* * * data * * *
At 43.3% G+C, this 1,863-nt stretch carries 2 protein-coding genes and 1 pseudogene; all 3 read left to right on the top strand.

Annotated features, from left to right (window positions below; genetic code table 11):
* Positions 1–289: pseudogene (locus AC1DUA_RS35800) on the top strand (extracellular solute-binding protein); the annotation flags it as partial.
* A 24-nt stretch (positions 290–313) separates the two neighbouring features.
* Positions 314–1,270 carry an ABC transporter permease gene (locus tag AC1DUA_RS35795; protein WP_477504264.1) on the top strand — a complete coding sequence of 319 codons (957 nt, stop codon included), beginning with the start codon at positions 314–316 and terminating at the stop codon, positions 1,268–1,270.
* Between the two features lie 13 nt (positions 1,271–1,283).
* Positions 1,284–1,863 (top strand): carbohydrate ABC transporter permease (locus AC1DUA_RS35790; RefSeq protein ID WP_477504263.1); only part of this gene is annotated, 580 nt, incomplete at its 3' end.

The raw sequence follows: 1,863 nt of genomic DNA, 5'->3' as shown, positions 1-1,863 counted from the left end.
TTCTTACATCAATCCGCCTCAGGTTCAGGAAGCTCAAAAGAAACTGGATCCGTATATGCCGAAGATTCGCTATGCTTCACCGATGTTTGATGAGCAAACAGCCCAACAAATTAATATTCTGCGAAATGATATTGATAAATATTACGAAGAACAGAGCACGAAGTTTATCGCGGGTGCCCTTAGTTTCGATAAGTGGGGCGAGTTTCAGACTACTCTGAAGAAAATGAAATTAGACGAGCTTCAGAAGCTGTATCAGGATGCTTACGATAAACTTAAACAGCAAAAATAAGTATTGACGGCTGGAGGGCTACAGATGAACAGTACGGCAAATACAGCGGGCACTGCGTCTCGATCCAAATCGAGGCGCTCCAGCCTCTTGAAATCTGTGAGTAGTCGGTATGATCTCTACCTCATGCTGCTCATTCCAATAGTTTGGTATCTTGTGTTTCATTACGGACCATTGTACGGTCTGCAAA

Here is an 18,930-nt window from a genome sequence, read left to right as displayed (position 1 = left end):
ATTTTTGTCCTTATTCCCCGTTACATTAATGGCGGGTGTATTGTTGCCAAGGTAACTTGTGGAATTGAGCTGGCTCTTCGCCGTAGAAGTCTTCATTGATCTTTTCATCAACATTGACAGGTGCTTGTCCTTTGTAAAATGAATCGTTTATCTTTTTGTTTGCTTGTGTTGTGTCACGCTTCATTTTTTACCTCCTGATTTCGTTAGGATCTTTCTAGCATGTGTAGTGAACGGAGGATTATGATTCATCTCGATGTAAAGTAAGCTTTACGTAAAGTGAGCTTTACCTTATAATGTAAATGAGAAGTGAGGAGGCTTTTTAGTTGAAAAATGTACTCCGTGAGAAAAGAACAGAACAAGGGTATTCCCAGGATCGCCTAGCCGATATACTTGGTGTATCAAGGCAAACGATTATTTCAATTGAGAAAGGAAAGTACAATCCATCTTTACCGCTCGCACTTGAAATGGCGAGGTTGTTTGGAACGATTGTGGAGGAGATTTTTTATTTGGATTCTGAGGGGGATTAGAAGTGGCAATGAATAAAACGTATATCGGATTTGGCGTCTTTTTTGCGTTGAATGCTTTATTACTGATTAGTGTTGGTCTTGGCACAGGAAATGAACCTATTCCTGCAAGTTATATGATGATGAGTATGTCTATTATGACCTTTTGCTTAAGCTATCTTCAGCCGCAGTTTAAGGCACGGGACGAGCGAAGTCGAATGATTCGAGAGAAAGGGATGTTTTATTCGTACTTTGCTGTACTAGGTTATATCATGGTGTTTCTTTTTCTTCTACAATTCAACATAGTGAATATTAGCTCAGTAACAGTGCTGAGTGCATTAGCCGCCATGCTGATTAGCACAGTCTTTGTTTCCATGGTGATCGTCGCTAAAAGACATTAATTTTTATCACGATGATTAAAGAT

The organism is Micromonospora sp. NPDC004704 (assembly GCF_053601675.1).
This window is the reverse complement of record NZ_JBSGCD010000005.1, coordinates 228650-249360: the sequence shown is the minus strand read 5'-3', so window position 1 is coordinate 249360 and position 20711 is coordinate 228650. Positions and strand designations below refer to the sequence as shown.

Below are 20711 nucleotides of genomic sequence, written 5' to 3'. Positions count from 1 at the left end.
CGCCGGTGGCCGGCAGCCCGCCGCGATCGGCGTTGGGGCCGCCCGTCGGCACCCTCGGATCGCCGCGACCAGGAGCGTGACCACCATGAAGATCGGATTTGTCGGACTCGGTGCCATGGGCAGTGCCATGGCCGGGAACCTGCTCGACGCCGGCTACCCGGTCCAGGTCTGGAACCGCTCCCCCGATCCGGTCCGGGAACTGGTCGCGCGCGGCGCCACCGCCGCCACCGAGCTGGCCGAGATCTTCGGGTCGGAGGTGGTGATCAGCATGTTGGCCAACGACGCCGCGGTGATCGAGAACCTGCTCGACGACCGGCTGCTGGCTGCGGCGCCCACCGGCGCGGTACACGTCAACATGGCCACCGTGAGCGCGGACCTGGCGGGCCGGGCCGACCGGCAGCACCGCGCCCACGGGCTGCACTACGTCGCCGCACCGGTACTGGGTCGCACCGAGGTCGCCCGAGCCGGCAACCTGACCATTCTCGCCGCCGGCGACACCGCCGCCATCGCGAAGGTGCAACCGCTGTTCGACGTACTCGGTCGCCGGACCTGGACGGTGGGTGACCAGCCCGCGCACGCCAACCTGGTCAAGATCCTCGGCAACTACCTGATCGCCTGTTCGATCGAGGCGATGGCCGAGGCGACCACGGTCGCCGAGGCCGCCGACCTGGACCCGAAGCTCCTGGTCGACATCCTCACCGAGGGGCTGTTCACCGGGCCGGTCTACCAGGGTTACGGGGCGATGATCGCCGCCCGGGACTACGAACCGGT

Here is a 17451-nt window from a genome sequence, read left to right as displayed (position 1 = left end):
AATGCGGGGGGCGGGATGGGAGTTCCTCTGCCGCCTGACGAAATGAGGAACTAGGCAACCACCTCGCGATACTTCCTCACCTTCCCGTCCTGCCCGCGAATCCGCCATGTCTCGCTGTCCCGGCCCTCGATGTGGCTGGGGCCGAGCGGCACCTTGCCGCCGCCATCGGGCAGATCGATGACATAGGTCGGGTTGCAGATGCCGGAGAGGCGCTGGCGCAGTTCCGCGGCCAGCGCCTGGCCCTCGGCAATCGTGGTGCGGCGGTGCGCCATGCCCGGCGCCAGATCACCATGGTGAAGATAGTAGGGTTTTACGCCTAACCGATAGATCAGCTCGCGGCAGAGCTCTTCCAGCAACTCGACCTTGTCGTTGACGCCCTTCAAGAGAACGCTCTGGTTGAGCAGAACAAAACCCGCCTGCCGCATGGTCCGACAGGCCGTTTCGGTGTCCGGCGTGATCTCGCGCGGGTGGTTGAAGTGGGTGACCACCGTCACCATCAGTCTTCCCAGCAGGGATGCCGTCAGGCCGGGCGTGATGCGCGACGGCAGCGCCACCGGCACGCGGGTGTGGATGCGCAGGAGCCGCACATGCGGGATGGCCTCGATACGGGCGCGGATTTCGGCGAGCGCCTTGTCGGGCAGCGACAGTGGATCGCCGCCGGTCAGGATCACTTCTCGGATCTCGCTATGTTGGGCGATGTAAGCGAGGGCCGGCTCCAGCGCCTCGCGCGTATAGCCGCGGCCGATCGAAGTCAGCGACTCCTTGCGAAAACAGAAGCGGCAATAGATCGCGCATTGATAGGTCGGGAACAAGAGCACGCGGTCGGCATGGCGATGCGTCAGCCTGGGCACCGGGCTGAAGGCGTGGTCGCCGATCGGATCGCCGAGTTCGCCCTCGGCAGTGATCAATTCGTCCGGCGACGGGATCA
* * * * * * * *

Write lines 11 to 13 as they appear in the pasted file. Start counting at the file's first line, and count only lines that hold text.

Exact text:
ATTTTTGTCCTTATTCCCCGTTACATTAATGGCGGGTGTATTGTTGCCAAGGTAACTTGTGGAATTGAGCTGGCTCTTCGCCGTAGAAGTCTTCATTGATCTTTTCATCAACATTGACAGGTGCTTGTCCTTTGTAAAATGAATCGTTTATCTTTTTGTTTGCTTGTGTTGTGTCACGCTTCATTTTTTACCTCCTGATTTCGTTAGGATCTTTCTAGCATGTGTAGTGAACGGAGGATTATGATTCATCTCGATGTAAAGTAAGCTTTACGTAAAGTGAGCTTTACCTTATAATGTAAATGAGAAGTGAGGAGGCTTTTTAGTTGAAAAATGTACTCCGTGAGAAAAGAACAGAACAAGGGTATTCCCAGGATCGCCTAGCCGATATACTTGGTGTATCAAGGCAAACGATTATTTCAATTGAGAAAGGAAAGTACAATCCATCTTTACCGCTCGCACTTGAAATGGCGAGGTTGTTTGGAACGATTGTGGAGGAGATTTTTTATTTGGATTCTGAGGGGGATTAGAAGTGGCAATGAATAAAACGTATATCGGATTTGGCGTCTTTTTTGCGTTGAATGCTTTATTACTGATTAGTGTTGGTCTTGGCACAGGAAATGAACCTATTCCTGCAAGTTATATGATGATGAGTATGTCTATTATGACCTTTTGCTTAAGCTATCTTCAGCCGCAGTTTAAGGCACGGGACGAGCGAAGTCGAATGATTCGAGAGAAAGGGATGTTTTATTCGTACTTTGCTGTACTAGGTTATATCATGGTGTTTCTTTTTCTTCTACAATTCAACATAGTGAATATTAGCTCAGTAACAGTGCTGAGTGCATTAGCCGCCATGCTGATTAGCACAGTCTTTGTTTCCATGGTGATCGTCGCTAAAAGACATTAATTTTTATCACGATGATTAAAGAT

The organism is Micromonospora sp. NPDC004704 (assembly GCF_053601675.1).
This window is the reverse complement of record NZ_JBSGCD010000005.1, coordinates 228650-249360: the sequence shown is the minus strand read 5'-3', so window position 1 is coordinate 249360 and position 20711 is coordinate 228650. Positions and strand designations below refer to the sequence as shown.